It is very easy to forget that under each and every person on this planet is a human being. Human beings despite their nationality, political leanings, beliefs, religions, and race are thinking feeling creatures. Sometimes because of what we hear and perceive other people to be, we ignore the fact that we are dealing with people, and people will always be people. They have families, loves, hates, biases — everything that makes human beings human. In USS Lassen’s encounters with the Chinese navy in the East and South China sea, this distinctly human characteristics are proven universal.
The IndiaTimes reports that, as USS Lassen punched through the 12 nautical mile limit of the Chinese-made islands in the Spratlys, a constant barrage of radio communications were received by the ship’s commander — Commander Robert Francis. “Hey, you are in Chinese waters. What is your intention?,” the radio buzzed over and over, the Commander said.
“Hey, you are in Chinese waters. What is your intention?”
To put things in perspective, according to Francis, since May of this year, USS Lassen has had about 50 “interactions” with Chinese military ships in the East and South China Sea. And experts say that China has dozens of military vessels deployed at any given time thus encounters with US warships are like to increase.
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However, Francis considers the encounters as normal. “Every day a U.S. ship is down here, we interact with the Chinese,” he says.
Ten days before the historic sail-by within six to seven nautical miles of Subi Reef in the Spratlys, a Chinese destroyer has shadowed USS Lassen. However, as ‘tense’ as we are likely to perceive such encounters to be, apparently not all interactions are strained — especially when things in the South China Sea grind to a boring depressing halt.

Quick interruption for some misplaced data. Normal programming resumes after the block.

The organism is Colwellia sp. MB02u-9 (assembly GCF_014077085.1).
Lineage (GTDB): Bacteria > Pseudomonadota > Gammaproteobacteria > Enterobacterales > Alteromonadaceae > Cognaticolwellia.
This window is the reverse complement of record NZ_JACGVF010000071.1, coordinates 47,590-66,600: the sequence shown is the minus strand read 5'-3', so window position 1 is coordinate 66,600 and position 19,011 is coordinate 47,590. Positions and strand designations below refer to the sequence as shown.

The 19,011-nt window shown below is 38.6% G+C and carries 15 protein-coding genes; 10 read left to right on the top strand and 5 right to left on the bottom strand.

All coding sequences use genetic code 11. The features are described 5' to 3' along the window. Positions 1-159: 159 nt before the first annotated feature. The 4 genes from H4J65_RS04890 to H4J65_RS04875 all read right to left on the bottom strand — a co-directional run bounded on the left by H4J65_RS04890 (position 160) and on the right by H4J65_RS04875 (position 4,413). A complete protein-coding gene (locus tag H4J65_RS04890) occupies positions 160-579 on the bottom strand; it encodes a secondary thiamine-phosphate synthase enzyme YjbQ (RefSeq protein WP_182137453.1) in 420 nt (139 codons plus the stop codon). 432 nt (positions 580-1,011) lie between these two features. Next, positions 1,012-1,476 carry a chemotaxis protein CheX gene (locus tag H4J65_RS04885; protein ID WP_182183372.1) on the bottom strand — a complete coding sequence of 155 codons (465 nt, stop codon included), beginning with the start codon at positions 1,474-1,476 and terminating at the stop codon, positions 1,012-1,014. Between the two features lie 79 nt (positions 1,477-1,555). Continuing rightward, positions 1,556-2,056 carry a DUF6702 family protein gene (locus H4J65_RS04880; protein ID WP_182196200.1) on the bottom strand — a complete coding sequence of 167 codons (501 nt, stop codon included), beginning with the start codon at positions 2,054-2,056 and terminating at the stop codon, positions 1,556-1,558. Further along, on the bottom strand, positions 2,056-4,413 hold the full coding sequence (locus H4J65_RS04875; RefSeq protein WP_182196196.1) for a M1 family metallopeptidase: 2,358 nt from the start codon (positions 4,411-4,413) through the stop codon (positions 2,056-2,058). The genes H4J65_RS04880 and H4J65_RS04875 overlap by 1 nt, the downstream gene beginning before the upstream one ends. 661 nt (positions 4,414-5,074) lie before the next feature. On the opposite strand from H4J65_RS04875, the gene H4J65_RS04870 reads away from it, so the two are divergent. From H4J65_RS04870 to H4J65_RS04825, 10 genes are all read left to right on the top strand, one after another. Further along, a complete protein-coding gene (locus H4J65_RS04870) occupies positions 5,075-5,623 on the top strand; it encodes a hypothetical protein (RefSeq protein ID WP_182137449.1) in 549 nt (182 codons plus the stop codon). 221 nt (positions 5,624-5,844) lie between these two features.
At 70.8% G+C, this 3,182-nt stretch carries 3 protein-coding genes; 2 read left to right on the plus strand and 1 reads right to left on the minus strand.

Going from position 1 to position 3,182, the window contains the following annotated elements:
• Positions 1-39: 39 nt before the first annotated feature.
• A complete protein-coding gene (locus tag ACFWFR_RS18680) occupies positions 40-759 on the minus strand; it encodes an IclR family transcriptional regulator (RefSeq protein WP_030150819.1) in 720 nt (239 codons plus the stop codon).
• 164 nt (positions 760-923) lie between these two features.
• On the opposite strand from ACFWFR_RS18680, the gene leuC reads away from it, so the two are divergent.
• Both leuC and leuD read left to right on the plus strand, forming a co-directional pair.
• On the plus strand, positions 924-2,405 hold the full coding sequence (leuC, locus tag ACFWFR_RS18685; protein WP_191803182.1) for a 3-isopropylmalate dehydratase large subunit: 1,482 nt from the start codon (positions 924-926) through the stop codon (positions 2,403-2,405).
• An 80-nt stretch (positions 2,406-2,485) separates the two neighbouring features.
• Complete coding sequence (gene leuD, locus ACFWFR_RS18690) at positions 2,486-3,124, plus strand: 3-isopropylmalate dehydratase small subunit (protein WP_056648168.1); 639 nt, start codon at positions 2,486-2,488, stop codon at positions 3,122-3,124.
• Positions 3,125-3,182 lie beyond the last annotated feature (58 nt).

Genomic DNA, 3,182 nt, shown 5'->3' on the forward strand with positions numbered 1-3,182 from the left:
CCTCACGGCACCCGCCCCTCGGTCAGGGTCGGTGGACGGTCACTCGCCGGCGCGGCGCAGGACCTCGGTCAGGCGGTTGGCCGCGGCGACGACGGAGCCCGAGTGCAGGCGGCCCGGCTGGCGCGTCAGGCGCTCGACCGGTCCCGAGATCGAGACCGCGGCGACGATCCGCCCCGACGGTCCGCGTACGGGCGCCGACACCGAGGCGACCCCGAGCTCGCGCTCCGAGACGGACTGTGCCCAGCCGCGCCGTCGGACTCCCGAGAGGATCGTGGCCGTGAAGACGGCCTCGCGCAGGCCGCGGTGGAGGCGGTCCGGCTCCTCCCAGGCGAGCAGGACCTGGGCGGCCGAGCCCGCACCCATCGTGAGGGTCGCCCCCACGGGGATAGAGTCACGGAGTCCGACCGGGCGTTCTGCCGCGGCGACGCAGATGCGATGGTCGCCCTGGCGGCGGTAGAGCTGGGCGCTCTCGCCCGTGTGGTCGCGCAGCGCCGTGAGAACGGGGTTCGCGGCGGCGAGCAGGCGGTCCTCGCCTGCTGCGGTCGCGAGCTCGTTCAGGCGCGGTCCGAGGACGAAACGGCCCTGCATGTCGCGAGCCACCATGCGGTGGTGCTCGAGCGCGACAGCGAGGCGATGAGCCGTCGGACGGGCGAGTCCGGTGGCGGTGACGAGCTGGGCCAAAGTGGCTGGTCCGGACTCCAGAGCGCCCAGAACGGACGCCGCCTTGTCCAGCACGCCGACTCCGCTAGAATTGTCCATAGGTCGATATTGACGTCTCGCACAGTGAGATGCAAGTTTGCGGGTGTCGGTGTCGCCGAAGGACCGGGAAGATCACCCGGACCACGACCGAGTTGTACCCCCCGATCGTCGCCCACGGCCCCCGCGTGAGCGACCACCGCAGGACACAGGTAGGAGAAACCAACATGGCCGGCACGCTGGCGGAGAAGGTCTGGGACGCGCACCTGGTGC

“Imagine months upon months of nothing but blue sea in a metal bucket full of sailors.”
According to Commander Francis, he called the Chinese vessel shadowing them and tried to engage the sailors in the other ship in “normal” conversation. The purpose of the call was “to show them … that we’re normal sailors, just like them, have families, just like them,” Francis adds.
USS Lassen: “Hey, what are you guys doing this Saturday? Oh, we got pizza and wings. What are you guys eating? Oh, we’re doing this. Hey, we’re planning for Halloween as well.”
Surprisingly the Chinese sailors in the other ship responded “cordially the entire time” and talked about their “families, where they’re from, and places they have visited.”
“[The Chinese sailors] were cordial the entire time… Talked about their families, where they’re from, and places they have visited.”
It’s very heartwarming to know that despite the intense media coverage on the historic sail-by, people will always be people. People will naturally be nice to one another.
When the time came for the Chinese ship to peel away from USS Lassen, the Chinese sailors said, ‘”Hey, we’re not going to be with you anymore. [We] wish you a pleasant voyage. Hope to see you again.”
Chinese sailors: “Hey, we’re not going to be with you anymore. [We] wish you a pleasant voyage. Hope to see you again.”
Francis ends his interview by saying, “It’s another day in the South China Sea. All of it is professional.”
With stories like this, we are reminded that despite our differences, we are human beings. When we peel away our thinly-veiled facades that separate us, our inner skins are revealed. When that happens, conflicts such as that of the South China Sea may cease to exist.